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South Korea professor forced students to write daughter's thesis: report

media A student prepares to sit for college entrance exams in Seoul last year. South Korea's hyper-competitive education system frequently leads parents into breaking the rules to give their children an advantage AFP/File

A Seoul university professor forced students to write her daughter's thesis to gain entry to an elite dental school, a government report revealed Tuesday, the latest scandal to hit South Korea's hyper-competitive education system.

The professor, who teaches at Seoul's Sungkyunkwan University, made her graduate students conduct a three-month experiment -- and even asked them to fabricate the results -- before the daughter published the findings in an academic journal under her own name.

The daughter then included the thesis in an application to Seoul National University's dental school -- the top institution of its kind in the country -- and earned admission last year.

South Korea is notorious for its hyper-competitive education system and academic performance is seen as pivotal in defining adult lives, holding the key to the best jobs, social status and even marriage prospects.

Many parents feel pressured to send their children to the nation's top schools and frequently make headlines for cheating the system -- including the case of a high-school teacher arrested last year on charges of stealing exam papers for his daughters.

Top politicians, including current education minister Yoo Eun-hae, have apologised in the past for ethical lapses related to their children's education.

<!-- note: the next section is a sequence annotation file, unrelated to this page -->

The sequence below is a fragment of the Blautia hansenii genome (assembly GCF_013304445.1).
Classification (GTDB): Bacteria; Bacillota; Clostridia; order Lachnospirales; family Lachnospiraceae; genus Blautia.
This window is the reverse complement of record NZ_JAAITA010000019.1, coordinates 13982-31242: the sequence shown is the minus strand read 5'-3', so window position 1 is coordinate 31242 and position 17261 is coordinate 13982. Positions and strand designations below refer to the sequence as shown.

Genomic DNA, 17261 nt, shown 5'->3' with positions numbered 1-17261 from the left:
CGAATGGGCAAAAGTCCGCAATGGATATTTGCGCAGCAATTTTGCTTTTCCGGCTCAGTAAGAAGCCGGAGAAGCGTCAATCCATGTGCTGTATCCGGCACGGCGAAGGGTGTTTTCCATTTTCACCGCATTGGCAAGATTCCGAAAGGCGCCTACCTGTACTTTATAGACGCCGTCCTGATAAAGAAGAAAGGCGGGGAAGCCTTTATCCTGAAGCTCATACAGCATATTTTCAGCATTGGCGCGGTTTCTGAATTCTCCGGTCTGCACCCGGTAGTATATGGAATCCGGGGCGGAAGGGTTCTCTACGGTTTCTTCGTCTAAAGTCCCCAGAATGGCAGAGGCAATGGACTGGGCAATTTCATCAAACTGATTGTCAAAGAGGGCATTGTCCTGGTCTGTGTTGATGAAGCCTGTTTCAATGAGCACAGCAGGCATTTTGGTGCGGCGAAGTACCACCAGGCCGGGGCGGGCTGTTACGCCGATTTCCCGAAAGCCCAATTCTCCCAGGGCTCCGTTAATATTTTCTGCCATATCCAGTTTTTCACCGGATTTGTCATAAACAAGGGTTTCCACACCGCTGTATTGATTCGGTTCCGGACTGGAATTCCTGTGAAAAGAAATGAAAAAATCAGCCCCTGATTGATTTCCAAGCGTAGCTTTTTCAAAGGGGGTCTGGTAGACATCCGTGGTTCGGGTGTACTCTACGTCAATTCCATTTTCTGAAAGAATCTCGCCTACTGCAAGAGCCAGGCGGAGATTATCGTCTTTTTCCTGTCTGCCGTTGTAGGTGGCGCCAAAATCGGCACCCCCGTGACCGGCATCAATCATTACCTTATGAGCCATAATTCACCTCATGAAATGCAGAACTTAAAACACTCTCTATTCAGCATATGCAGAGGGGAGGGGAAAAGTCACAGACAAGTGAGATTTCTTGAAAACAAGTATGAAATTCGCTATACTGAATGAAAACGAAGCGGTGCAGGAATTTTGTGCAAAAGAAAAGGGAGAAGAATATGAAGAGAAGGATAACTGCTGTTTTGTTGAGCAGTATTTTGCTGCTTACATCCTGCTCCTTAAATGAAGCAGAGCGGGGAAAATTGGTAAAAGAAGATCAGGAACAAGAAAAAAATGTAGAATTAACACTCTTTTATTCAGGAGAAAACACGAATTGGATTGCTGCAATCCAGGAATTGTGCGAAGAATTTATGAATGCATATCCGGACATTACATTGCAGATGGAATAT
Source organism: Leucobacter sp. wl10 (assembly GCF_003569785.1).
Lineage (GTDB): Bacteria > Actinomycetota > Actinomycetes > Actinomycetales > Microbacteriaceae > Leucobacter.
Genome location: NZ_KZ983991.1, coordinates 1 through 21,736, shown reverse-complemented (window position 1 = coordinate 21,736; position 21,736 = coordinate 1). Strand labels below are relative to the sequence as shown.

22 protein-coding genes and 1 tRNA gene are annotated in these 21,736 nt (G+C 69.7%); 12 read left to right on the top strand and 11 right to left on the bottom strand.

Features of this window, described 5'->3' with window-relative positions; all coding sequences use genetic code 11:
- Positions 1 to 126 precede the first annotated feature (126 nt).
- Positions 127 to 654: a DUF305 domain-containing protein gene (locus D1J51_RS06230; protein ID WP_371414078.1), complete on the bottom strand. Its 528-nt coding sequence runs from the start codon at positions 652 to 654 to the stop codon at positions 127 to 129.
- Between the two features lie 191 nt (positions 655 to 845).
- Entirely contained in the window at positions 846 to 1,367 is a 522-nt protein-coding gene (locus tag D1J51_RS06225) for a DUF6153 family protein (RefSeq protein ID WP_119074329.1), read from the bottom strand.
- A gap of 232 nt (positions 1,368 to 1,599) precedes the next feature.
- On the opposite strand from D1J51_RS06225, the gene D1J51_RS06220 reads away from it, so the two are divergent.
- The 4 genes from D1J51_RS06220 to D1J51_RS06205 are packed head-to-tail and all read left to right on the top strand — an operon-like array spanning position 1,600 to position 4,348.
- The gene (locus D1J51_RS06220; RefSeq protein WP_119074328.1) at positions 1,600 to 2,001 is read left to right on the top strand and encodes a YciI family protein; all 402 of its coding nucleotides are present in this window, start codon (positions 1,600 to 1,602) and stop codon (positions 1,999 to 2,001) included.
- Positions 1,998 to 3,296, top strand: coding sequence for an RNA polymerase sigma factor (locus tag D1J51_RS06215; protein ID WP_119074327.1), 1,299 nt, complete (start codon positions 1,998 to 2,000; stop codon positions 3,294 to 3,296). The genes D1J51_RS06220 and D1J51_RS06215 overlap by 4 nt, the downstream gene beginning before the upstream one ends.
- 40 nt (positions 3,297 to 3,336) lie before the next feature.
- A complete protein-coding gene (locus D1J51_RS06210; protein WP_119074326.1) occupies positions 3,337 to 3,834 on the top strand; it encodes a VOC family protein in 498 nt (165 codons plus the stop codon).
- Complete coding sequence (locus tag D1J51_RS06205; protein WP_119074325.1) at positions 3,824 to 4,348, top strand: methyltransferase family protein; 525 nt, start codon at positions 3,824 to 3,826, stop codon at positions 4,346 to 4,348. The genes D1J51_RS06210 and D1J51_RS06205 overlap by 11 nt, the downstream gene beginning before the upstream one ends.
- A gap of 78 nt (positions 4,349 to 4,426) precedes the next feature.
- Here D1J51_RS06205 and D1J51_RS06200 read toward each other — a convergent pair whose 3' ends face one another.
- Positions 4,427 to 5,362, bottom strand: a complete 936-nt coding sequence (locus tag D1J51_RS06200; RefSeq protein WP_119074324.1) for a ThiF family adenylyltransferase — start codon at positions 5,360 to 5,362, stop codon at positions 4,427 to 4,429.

Yoo last year admitted falsifying her home address to enrol her daughter in a prestigious elementary school in central Seoul.

In the latest case, the education ministry said it had asked prosecutors to investigate if any laws were broken.

"The Education Ministry plans to ask her university to expel the professor," an official told AFP.

The investigation discovered the professor had one of her students do 54 hours of volunteer work -- converting a book into braille -- in her daughter's name, for which she was paid 500,000 won (around US$440).

The daughter also won a number of academic awards for posters and research reports that were actually completed by her mother's students, it said.

It has been widely reported that the country's graduate students are frequently subject to abuse and exploitation -- including working long hours in the lab and running errands such as laundry for their professors.

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